changed over the decades, thereby reinforcing the sense of continuity felt in
the pamphlet.  In other poems such as ‘DIY’ and ‘Heading for the Hurst’
her narrators permit women to be kinder to themselves. The lexis in ‘DIY’ takes
the form of gentle instruction to a nervous young mother ‘‘Listen’’, ‘‘Don’t
fret about the damp patch’’ And in ‘Heading for Hurst’, a daughter allows
herself time away from looking after mother in order to ‘‘breathe again. Breathe.’’


The pamphlet
also comprises of more straightforward memories that reflect upon; rivals in
love, a stale relationship and the joy of being a grandmother. The final
poem   ‘Winding the clocks.’ creates an appropriate conclusion.
 An elderly narrator observes her partner’s nightly ritual, the timepieces
becoming a  metaphor for loss yet still suggest some optimism for the
future as she hopes ‘‘perhaps they know what time still holds in store for
you.’’  This encompasses the overall tone of the pamphlet, a reflective
woman who has experienced much and has learned that generally events have a way
of sorting themselves out.



Reviewed by
Fiona Sinclair



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Myra Connell is thinking of jars of jam

Her China Seagull

It is smooth like skin but cold.
When I lick it it tastes like salt.
(We must be careful at all times and know what we want.)

When I see it, I think of my grandmother,
I think of her house and the cellar with the jars of jam.

I think of her house with the cellar and the jars of jam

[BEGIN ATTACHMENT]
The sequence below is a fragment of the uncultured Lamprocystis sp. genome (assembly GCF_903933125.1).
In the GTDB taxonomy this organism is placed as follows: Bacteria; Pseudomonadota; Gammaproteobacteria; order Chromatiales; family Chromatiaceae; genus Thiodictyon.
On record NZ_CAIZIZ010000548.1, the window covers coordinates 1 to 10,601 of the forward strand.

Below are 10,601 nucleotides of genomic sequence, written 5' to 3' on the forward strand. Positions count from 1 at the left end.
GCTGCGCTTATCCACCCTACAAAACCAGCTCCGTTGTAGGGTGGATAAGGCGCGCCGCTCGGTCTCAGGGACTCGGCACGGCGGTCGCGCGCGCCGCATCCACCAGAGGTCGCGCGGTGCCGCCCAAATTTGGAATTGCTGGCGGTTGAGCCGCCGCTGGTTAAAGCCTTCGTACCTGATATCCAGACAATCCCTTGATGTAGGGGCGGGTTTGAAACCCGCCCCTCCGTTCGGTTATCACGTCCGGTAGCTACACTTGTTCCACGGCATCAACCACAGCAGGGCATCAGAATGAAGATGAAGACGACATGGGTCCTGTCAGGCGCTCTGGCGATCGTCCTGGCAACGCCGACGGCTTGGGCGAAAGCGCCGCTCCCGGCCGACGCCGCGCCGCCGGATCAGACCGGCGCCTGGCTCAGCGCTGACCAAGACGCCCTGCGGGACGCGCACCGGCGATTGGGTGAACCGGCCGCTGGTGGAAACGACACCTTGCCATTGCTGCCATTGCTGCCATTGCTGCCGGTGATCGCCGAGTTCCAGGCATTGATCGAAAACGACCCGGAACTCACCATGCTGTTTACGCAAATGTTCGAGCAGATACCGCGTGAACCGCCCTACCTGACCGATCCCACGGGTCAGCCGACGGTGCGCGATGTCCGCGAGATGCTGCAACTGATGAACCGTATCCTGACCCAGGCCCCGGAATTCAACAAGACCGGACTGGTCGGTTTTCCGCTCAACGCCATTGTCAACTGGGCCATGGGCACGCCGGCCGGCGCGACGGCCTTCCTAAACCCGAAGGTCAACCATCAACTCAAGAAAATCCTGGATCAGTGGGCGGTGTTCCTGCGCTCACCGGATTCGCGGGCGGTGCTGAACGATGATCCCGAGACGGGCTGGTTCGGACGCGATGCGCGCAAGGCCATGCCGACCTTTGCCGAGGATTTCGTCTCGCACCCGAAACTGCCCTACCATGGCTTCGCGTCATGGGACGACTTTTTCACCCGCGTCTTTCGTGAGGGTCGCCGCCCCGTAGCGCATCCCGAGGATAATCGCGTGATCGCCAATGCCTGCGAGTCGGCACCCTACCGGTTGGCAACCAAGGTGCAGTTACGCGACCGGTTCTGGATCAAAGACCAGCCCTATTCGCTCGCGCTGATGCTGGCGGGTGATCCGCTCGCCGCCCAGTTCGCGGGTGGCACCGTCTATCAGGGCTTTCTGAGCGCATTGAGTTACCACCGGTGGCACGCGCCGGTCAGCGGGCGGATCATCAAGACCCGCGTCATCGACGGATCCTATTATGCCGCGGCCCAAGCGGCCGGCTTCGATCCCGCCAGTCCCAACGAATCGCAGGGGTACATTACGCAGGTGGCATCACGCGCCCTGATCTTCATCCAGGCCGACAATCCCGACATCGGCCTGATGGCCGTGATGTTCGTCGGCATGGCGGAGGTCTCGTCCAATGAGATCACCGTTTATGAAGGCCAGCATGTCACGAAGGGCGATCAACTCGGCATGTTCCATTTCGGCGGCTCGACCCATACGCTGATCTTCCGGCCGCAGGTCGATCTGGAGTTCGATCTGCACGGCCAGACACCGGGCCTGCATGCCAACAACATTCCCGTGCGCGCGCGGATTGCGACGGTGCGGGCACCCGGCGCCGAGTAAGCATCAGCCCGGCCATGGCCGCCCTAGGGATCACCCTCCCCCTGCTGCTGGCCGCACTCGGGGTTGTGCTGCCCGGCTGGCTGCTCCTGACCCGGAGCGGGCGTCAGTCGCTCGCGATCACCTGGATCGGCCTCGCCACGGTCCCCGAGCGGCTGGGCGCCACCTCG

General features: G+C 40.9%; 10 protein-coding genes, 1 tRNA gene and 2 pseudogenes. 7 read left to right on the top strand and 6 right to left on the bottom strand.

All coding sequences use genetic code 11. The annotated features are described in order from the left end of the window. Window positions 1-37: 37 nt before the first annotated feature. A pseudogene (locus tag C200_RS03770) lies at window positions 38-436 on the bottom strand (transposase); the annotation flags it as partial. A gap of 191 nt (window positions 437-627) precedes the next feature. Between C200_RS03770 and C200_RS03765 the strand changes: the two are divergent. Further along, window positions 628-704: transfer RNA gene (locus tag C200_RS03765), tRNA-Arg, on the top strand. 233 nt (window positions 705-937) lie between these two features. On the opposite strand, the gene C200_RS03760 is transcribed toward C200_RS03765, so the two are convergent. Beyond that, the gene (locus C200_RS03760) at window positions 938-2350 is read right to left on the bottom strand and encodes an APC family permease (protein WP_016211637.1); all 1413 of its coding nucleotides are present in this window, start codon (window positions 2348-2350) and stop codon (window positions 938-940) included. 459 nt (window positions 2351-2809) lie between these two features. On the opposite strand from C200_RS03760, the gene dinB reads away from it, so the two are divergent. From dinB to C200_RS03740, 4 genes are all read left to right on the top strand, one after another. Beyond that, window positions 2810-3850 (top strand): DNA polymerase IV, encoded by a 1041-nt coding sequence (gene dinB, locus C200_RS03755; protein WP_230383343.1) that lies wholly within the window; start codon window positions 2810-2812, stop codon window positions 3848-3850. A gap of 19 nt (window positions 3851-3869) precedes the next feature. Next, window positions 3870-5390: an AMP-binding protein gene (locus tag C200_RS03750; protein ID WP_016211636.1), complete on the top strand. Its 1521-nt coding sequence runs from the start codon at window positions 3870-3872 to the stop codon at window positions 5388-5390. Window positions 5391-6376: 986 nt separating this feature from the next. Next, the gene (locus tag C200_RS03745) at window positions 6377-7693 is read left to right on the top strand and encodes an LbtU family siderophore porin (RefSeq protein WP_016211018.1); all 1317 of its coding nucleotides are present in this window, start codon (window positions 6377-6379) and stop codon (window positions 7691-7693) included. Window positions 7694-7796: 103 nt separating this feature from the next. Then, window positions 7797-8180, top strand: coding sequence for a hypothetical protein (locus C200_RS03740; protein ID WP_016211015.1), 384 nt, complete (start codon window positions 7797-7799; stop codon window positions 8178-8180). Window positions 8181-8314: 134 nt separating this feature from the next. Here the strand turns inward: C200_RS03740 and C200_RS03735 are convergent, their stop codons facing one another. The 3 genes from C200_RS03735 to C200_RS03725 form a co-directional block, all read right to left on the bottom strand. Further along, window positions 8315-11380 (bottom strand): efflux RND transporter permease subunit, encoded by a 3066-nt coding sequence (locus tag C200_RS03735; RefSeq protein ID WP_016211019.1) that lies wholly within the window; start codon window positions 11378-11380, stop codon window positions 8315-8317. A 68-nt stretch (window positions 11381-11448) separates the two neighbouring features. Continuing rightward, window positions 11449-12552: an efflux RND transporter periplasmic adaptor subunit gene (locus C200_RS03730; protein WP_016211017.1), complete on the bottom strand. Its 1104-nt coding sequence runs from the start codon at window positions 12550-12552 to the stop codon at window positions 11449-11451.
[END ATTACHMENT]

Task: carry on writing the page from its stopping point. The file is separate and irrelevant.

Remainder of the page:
and of the garden, and the orchard,
and the blackbirds in summer in the cherry-tree above the wall.
It is smooth like skin but cold
and when I lick it it tastes like salt.

We must be careful and at all times know what we want;
but the seagull is smooth to the touch and cold,
and I think of my grandmother
and her fingers which were bent, and which plaited
each morning the long hair of her daughters.

And I think of her house with its cellar
and the jars of jam and preserves,
and of the orchard, and her hands stained with beetroot.
My seagull is smooth like skin.
When I lick it it reminds me of salt
and of the blackbird, that last summer, in the tree by the wall.
* Myra Connell's second collection of poems From the Boat has just been launched by Nine Arches Press (

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Brian Cole remembers soup



In winter he made soup,

taking me down the garden

to draw parsnips from jaws

frozen by the night stars,


then to the scullery

to defuse an onion,

chopping off its squib,

peeling  away
the casing.


He’d slice its acid spheres

and pore over them

to find the green shoot

which he carefully set aside.


Carrots next –chuckling

at a trouser shape

with errant wrinkled member.

I’d laugh too, and peer up,


trying to see the gravelly cleaver,

watch him ‘sweat these chaps a little’,

add some stock and simmer.